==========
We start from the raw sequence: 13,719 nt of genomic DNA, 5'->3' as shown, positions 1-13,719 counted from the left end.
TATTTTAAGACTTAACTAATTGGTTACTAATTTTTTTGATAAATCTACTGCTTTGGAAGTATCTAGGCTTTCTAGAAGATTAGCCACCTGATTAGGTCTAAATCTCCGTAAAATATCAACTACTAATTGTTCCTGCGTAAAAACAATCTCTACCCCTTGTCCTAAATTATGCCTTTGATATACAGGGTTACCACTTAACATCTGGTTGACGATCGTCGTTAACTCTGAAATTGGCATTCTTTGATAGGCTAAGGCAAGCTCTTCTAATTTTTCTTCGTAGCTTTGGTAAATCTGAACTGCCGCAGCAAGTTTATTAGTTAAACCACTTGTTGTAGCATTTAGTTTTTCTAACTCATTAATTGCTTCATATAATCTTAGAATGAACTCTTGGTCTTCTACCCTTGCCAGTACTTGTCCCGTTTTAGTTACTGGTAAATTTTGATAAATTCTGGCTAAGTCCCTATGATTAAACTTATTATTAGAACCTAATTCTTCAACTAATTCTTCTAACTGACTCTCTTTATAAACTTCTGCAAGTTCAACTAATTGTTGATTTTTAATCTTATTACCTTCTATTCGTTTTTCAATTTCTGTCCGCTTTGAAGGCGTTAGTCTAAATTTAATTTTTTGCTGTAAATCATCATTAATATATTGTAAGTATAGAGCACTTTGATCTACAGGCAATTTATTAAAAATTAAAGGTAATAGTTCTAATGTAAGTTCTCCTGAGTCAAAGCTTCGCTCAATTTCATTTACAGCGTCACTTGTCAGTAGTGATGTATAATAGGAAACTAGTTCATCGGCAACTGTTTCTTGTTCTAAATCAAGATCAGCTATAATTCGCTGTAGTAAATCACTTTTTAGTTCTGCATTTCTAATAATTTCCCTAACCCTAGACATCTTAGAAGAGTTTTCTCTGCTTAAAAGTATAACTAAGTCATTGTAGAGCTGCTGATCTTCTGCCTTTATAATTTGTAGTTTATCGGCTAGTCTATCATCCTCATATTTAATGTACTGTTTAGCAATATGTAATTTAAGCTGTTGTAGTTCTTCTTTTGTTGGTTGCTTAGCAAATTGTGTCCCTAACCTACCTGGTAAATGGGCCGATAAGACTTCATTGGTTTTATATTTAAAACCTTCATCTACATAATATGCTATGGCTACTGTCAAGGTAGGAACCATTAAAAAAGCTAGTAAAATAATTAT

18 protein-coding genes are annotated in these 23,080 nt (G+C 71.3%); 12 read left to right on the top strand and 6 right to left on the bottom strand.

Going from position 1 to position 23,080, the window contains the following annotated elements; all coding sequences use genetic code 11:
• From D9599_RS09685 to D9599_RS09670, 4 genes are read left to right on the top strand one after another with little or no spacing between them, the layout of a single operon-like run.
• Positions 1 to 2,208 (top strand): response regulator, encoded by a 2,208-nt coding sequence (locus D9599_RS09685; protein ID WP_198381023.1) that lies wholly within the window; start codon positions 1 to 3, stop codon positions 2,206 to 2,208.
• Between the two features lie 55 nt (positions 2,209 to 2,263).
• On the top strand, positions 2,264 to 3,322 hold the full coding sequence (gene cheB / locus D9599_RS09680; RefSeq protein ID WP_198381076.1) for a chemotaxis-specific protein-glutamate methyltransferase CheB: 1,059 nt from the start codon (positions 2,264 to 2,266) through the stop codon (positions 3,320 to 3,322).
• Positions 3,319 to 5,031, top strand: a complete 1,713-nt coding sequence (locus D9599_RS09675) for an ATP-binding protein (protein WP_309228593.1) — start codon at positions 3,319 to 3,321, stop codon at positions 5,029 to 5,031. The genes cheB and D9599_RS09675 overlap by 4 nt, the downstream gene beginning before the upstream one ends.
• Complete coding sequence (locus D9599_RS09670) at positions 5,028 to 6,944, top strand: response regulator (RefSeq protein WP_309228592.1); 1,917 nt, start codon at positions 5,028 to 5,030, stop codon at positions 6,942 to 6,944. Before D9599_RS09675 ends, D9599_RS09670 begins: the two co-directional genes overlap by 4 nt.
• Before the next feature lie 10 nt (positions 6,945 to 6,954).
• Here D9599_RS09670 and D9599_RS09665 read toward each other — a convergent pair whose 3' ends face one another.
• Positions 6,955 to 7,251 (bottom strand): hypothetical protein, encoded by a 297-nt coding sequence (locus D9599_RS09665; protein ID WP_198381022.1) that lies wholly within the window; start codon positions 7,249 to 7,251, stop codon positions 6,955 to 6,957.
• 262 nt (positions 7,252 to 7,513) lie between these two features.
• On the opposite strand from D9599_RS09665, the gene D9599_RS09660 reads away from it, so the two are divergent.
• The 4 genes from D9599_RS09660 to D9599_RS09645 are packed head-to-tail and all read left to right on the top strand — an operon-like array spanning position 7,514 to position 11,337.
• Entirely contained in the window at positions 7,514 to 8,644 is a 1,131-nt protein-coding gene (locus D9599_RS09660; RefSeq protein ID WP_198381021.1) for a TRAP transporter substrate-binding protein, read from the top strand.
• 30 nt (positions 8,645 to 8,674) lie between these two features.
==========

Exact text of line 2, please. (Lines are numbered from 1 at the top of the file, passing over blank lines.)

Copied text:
TATTTTAAGACTTAACTAATTGGTTACTAATTTTTTTGATAAATCTACTGCTTTGGAAGTATCTAGGCTTTCTAGAAGATTAGCCACCTGATTAGGTCTAAATCTCCGTAAAATATCAACTACTAATTGTTCCTGCGTAAAAACAATCTCTACCCCTTGTCCTAAATTATGCCTTTGATATACAGGGTTACCACTTAACATCTGGTTGACGATCGTCGTTAACTCTGAAATTGGCATTCTTTGATAGGCTAAGGCAAGCTCTTCTAATTTTTCTTCGTAGCTTTGGTAAATCTGAACTGCCGCAGCAAGTTTATTAGTTAAACCACTTGTTGTAGCATTTAGTTTTTCTAACTCATTAATTGCTTCATATAATCTTAGAATGAACTCTTGGTCTTCTACCCTTGCCAGTACTTGTCCCGTTTTAGTTACTGGTAAATTTTGATAAATTCTGGCTAAGTCCCTATGATTAAACTTATTATTAGAACCTAATTCTTCAACTAATTCTTCTAACTGACTCTCTTTATAAACTTCTGCAAGTTCAACTAATTGTTGATTTTTAATCTTATTACCTTCTATTCGTTTTTCAATTTCTGTCCGCTTTGAAGGCGTTAGTCTAAATTTAATTTTTTGCTGTAAATCATCATTAATATATTGTAAGTATAGAGCACTTTGATCTACAGGCAATTTATTAAAAATTAAAGGTAATAGTTCTAATGTAAGTTCTCCTGAGTCAAAGCTTCGCTCAATTTCATTTACAGCGTCACTTGTCAGTAGTGATGTATAATAGGAAACTAGTTCATCGGCAACTGTTTCTTGTTCTAAATCAAGATCAGCTATAATTCGCTGTAGTAAATCACTTTTTAGTTCTGCATTTCTAATAATTTCCCTAACCCTAGACATCTTAGAAGAGTTTTCTCTGCTTAAAAGTATAACTAAGTCATTGTAGAGCTGCTGATCTTCTGCCTTTATAATTTGTAGTTTATCGGCTAGTCTATCATCCTCATATTTAATGTACTGTTTAGCAATATGTAATTTAAGCTGTTGTAGTTCTTCTTTTGTTGGTTGCTTAGCAAATTGTGTCCCTAACCTACCTGGTAAATGGGCCGATAAGACTTCATTGGTTTTATATTTAAAACCTTCATCTACATAATATGCTATGGCTACTGTCAAGGTAGGAACCATTAAAAAAGCTAGTAAAATAATTAT